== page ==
Even if the students wore American flag garb only on Cinco de Mayo, I take it that the message was “you want to stress your Mexican heritage, and we want to stress our American heritage” or at most “we don’t entirely approve of your stressing your ethnic heritage, since we should all think of ourselves as Americans.” This might convey some disagreement, but it hardly strikes me as discourteous; and to the extent that it’s a “rebuke,” it’s the sort of message that people are entitled — not just as a matter of law, but also of good manners — to send. Courtesy doesn’t require absence of disagreement. It requires that the disagreement not be framed in a rude way, and I don’t think there’s anything rude in the messages that I infer the clothes were trying to send.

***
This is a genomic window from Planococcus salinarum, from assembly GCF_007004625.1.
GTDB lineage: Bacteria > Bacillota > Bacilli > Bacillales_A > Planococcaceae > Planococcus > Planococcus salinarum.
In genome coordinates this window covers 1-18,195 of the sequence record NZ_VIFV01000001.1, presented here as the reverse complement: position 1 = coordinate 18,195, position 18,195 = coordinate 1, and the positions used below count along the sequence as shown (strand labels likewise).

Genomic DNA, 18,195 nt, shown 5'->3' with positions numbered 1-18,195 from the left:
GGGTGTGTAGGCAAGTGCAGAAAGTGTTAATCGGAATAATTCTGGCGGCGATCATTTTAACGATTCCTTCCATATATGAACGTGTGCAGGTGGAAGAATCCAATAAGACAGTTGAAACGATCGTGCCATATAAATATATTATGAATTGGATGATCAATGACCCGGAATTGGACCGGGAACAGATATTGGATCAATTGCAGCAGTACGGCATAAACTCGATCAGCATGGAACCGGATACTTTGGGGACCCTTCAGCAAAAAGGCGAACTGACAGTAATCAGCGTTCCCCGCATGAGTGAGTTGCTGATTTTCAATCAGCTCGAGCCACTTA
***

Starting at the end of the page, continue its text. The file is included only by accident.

I think Volokh is missing the most obvious potential message here, though, and it's one that is clearly discourteous: That unlike the Cinco de Mayo celebrators, the wearers here are real Americans. Volokh's claim that the message is that we should all view ourselves as Americans is, under this view, precisely the opposite message. The students may have been intending to send (or the recipients may have received, regardless of intent) the message that "people with your cultural heritage and background are something alien and external to 'American', which is what we represent."
Or maybe not. But it's a very plausible reading of the t-shirts, and one Volokh doesn't address. And needless to say, that message would be quite morally pernicious.